Due to the impact of this mycotoxin on health, preventive measures for the reduction of fungal growth and mycotoxin levels have received much attention in recent years. The usual methods to reduce the levels of OTA comprised several approaches, such as physical treatment, addition with absorbent materials, or solvent extraction. Nevertheless, these systems are often expensive and they cause organoleptic changes in treated foodstuffs. Decontamination or detoxification procedures have been considered and, in particular, several physical, chemical, or biological approaches have been proposed for OTA reduction in musts and wine [21]. Biodegradation is considered one of the most promising approaches to control mycotoxins. Several enzymes may be involved in the microbiological degradation of OTA [22]. However, little information is available and very few of them have been purified and characterized. The first reported protease able to hydrolyze OTA was carboxypeptidase A (CPA) (EC 3.4.17.1) from bovine pancreas, thus releasing l-β-phenylalanine and ochratoxin α (OTα) [23,24,25]. OTα is considered a non-toxic compound and has an elimination half-life 10-times shorter than OTA [26]. Several studies have reported degradation of ochratoxin A by different microorganisms, such as Phenylobacterium immobile [27], Acinetobacter calcoaceticus [28], Trichosporon mycotoxinivorans [29], Brevibacterium spp. [30], Pediococcus parvulus [31], and Aspergillus spp. [32,33,34]. Several reports also showed that agricultural soils could represent an interesting source of microorganisms with ability to degrade mycotoxins [35,36]. In fact, soil bacteria, such as Pseudomonas spp. and Acinetobacter spp. are capable of converting a large number of aromatic compounds, thus playing an important role in the biodegradation of toxic molecules in contaminated soils [37]. For example, Shima and coworkers [38] identified from a soil sample a Gram-negative bacteria able to aerobically metabolize the mycotoxin deoxynivalenol (DON) into 3-keto-4-deoxynivalenol. Additionally, bacterial strains of soil origin belonging to Nocardioides and Devosia genera were characterized for their capacity to degrade DON to 3-epi-deoxynivalenol [36], whereas Islam et al. [35] isolated from agricultural soils bacterial populations able to biodegrade DON under aerobic conditions and moderate temperatures via a de-epoxydation mechanism. With this regard, in our knowledge, this is the first study aimed to evaluate degradation of ochratoxin A in soil samples from vineyards contaminated by high levels of OTA in order to isolate new microorganisms with OTA-degrading ability.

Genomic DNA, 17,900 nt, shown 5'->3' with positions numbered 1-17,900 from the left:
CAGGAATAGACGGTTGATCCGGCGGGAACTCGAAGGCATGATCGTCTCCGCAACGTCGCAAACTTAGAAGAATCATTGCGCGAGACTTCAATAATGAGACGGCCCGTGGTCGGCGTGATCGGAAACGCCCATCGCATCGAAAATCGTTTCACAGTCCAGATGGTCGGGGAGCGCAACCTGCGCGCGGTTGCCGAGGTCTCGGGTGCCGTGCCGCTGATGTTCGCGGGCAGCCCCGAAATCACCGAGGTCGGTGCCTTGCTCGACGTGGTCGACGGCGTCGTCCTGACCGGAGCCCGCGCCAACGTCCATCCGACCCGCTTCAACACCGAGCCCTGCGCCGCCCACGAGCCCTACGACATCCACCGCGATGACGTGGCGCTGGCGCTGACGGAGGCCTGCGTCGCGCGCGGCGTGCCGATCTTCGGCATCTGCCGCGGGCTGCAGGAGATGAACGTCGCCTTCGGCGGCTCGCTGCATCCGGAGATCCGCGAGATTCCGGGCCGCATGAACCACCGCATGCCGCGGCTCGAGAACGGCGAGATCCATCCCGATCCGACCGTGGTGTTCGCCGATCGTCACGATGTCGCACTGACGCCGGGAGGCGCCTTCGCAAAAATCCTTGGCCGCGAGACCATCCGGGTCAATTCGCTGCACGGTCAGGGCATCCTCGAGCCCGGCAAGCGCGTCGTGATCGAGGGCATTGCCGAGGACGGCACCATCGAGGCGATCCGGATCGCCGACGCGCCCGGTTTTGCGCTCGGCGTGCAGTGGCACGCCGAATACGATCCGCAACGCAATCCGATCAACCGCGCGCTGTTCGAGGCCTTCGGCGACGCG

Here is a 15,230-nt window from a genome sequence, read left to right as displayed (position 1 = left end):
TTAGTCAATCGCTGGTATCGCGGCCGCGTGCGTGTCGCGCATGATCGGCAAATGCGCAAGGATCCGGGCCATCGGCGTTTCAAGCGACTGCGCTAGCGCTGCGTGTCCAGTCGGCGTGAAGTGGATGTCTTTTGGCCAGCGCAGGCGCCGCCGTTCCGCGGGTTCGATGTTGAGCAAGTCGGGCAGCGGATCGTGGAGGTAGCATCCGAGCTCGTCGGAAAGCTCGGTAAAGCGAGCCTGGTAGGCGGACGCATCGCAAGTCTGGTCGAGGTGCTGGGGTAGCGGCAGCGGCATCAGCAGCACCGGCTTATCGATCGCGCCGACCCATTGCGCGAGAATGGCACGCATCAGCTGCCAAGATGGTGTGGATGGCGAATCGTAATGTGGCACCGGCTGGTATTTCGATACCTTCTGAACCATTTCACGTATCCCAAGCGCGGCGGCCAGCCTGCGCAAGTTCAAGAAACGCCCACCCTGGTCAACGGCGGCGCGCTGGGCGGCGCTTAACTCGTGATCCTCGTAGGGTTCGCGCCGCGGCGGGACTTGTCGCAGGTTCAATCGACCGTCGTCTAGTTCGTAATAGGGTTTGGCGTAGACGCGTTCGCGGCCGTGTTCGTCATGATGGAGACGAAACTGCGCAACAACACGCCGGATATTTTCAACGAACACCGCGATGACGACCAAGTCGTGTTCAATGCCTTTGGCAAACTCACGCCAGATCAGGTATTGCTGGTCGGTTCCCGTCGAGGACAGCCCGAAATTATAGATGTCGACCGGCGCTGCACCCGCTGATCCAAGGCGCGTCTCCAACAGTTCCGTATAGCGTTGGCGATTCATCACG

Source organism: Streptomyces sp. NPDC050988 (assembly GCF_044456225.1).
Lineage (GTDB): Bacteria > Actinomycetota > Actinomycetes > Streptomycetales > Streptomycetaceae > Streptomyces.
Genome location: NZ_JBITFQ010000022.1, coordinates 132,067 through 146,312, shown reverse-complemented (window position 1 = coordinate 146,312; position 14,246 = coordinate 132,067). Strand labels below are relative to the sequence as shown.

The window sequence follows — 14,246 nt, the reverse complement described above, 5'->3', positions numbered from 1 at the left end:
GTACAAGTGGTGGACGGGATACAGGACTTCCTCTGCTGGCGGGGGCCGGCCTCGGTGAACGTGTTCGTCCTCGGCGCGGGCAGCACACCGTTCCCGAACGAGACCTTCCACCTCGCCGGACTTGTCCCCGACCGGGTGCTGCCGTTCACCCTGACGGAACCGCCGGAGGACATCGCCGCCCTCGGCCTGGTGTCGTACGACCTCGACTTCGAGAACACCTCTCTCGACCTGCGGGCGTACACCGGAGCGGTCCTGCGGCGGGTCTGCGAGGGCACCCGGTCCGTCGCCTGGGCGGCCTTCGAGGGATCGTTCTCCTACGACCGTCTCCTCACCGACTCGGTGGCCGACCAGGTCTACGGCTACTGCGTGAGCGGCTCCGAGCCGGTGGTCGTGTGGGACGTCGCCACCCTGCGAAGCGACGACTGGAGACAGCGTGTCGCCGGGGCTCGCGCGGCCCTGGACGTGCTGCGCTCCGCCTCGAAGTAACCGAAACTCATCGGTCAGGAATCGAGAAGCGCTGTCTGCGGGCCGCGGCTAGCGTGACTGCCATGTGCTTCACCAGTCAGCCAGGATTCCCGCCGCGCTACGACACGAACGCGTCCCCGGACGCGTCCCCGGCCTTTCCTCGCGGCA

2. Results

2.1. Degradation Activity of Soil and Branch Samples

Soil and branch samples were first analyzed in three different culture media to promote the growth of fungi, yeast, and bacteria in the presence of OTA. The results shown in Figure 1 indicate that microbial populations from three soil samples, when grown in Minimal Medium Peptone (MMP) substrate, achieved the total degradation of OTA to OTα in six days, while cultures growing in Potatto Dextrose Broth (PDB) and Minimal Medium Sucrose MMS substrates did not attain a complete biodegradation of OTA. The cultures also failed the biodegradation of OTA in MM (data not shown). The microbial populations associated to branches did not show any ability to biodegrade the OTA (data not shown). An aliquot of each one of the three soil suspensions with OTA-degrading ability was then used to inoculate MMP and PDB supplemented with 10 µg/mL of OTA and a given antibiotic or an antifungal agent. The results (Figure 2) revealed the bacterial nature of microorganisms with degrading properties present within each microbial soil population, since this degrading activity was not modified by the presence of nystatine, but was inhibited by the addition of chloramphenicol.
Figure 1. Degradation of OTA (grey) in OTα (white) by microbial populations associated to five soil samples in three liquid substrates.
Figure 1. Degradation of OTA (grey) in OTα (white) by microbial populations associated to five soil samples in three liquid substrates.
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Figure 2. Ochratoxin A degradation by microbial populations associated with the three soil samples respectively cultured in presence of nystatine or chloramphenicol. The OTA degradation in absence of antibiotic addition is also shown.